Andy Ward
I have played hundreds, if not thousands, of gigs - and NEVER blamed an AUDIENCE for a bad gig - whether they were invited, paid or casual. Some work, some don't but if you cannot entertain or engage what is in front of you move on to somewhere else closer to appreciating your genre but above all else...if you are not adding to their night out - you are interrupting their night out.

Robin Valk
Perhaps. It depends on the performer and the venue. If the venue is using musicians like aural wallpaper, then sadly they will be treated with disrespect by the crowd. I feel the same about the inevitable disco which starts up at social gatherings when all I want to do is talk to my friends. Robin Valk But this one will run and run. I think music has become commoditised and musicians are suffering as a result.

Andy Ward
They are but I saw both ends of this at a free outdoor gathering (about 500 people+) last weekend. Both the same place and same day - two acoustic acts between bands - one excellent and you could have heard a pin drop - the other a little okish and you...See More

Robin Valk
I accept the point about onstage quality - that's clear - but my point is about GOING to a gig Why fork out £20 and up if all you';re going to do is shout at your mates?

Tim Wilson
Great blog Robin! I am somewhat between Andy and yourself here. I am a firm believer as a musician that your job is to entertain the crowd. How audiences respond or behave is down to a lot of different things. A lot of it is the kind of crowd you're pl...See More

Robin Valk
And furthermore... how do you make the transition from OK to great and commanding without stage experience... which may be so awful for you at the start of your career that you are tempted to give up?

Andy Ward
That's very different and something we could have a debate about the reintroduction of corporal punishment for. If you have paid to see an artist and other people are disturbing your evening and the evenings of those around you the venue has an obligation to remove them or get them to retire to a safe distance til the people they want to see are on.

Robin Valk
Now we're on the same page We need to have another chat about the developmental process.

auralcandy said...

let the audience do the work...if there are people who are talking/shouting turn down - not up. It won't take long for an audience member who IS listening to tell them to shut up.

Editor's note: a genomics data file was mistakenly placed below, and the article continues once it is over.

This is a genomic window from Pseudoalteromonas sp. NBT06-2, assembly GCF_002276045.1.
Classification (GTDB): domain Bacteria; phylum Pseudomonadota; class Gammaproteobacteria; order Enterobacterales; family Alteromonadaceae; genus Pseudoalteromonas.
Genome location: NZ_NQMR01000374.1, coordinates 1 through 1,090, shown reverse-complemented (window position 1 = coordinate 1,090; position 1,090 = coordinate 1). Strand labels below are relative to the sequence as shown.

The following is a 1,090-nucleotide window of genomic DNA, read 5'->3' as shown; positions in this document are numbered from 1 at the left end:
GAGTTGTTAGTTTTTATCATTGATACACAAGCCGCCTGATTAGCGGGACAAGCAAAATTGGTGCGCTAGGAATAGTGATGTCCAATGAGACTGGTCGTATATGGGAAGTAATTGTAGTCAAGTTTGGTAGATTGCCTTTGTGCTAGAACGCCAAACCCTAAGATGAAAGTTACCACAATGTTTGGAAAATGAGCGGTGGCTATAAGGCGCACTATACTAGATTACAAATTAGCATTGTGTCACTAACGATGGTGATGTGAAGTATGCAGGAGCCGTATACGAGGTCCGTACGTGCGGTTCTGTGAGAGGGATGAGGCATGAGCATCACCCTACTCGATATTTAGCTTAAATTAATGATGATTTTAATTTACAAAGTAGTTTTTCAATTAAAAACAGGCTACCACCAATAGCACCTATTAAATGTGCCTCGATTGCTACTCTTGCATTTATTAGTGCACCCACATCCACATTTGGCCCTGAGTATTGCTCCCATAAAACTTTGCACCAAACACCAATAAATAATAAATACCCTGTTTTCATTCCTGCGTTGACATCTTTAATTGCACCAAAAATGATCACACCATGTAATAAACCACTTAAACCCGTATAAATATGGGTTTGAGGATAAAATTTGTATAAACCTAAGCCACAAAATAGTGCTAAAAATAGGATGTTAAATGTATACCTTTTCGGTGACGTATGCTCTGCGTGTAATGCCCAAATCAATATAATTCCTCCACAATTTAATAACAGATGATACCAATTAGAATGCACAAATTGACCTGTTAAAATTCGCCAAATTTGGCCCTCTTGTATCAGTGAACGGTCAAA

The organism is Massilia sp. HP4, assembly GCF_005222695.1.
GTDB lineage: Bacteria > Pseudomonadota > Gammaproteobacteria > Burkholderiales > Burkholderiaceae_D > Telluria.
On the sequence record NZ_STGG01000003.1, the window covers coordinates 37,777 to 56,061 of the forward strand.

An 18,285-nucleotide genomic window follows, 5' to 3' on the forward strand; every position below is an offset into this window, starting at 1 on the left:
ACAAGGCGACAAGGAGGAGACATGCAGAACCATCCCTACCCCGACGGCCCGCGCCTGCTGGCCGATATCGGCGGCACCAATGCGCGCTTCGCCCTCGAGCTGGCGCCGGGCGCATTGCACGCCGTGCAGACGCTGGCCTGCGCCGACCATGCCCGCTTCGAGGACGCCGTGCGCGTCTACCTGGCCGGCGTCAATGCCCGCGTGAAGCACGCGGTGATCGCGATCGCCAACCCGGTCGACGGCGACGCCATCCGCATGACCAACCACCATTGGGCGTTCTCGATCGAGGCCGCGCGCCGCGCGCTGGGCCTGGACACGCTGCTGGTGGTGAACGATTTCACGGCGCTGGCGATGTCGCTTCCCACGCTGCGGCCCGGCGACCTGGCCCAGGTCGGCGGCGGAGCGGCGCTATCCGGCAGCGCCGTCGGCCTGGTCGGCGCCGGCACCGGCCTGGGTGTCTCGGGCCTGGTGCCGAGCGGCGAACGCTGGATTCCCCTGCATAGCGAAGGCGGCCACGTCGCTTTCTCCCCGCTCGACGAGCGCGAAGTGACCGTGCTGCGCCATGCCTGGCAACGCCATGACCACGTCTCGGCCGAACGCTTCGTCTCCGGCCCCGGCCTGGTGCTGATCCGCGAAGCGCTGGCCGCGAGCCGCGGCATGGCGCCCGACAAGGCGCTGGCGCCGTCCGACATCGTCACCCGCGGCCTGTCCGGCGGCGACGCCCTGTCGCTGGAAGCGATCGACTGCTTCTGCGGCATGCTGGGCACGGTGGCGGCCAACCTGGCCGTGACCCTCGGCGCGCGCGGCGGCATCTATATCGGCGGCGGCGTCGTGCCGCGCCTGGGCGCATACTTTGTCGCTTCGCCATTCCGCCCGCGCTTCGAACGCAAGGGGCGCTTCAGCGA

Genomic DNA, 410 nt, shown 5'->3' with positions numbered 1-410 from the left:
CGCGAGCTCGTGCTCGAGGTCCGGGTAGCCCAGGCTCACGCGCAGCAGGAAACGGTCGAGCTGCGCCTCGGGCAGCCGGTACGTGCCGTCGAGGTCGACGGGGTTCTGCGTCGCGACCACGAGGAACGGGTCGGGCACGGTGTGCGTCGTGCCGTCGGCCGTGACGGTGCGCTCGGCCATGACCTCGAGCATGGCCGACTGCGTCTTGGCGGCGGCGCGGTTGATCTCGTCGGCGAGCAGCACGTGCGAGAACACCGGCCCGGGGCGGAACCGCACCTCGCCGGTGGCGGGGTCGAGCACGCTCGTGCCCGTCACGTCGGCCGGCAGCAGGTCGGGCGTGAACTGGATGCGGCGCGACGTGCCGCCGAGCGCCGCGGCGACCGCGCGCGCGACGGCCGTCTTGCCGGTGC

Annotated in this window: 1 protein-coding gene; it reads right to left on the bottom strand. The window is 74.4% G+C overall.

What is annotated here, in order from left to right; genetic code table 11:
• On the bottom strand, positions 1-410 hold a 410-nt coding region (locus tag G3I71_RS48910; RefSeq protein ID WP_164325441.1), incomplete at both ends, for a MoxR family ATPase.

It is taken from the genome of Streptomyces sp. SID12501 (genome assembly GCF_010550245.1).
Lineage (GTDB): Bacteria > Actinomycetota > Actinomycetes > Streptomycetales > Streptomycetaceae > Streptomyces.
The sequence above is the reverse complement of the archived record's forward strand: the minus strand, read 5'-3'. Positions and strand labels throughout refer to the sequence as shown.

Unknown said...

Loved this debate (newbie to the blog here). I have recently returned to the fold of original music and loving the whole process again. This after having crossed over to the dark side of "cover" gigs. It was always mildly amusing to me that the club secretary would make grave announcements before the hallowed rite of Bingo commenced that children were to be kept quiet and a respectful silence was to be observed by all members during play. With Bingo over he would announce the "turn" on to the stage and pandemonium around the club would resume! It's always helped me keep my already battered ego in check!

I would only add that if it has always been difficult for upcoming original bands to be given due respect, it has only become infinitely more so by the shoddy example set for audience members by the baying and jeering encouraged by "talent" shows on tv. It seems that to trample all the way through a performance, either by cheering or booing, is how it is supposed to be done. There is no instruction manual in the etiquette of how to behave at a concert or gig for young first-timers, so can they really be blamed for the ignorance they show?

Radio To Go said...

Suzi, that's a powerful point, which I hadn't even considered - because I can't bear TV talent shows, and so avoid them at all costs.

What you have put your finger on, however, is yet another aspect of the commoditisation of music, which removes the performer-audience relationship and substitutes it with public humiliation.

Dunc Wooster said...

Whreever the venue, whatever the perceived "quality" of the performers, and regardless of how much you paid (if at all), it's not only about respecting the performers. What about respecting others in the audience who want to listen?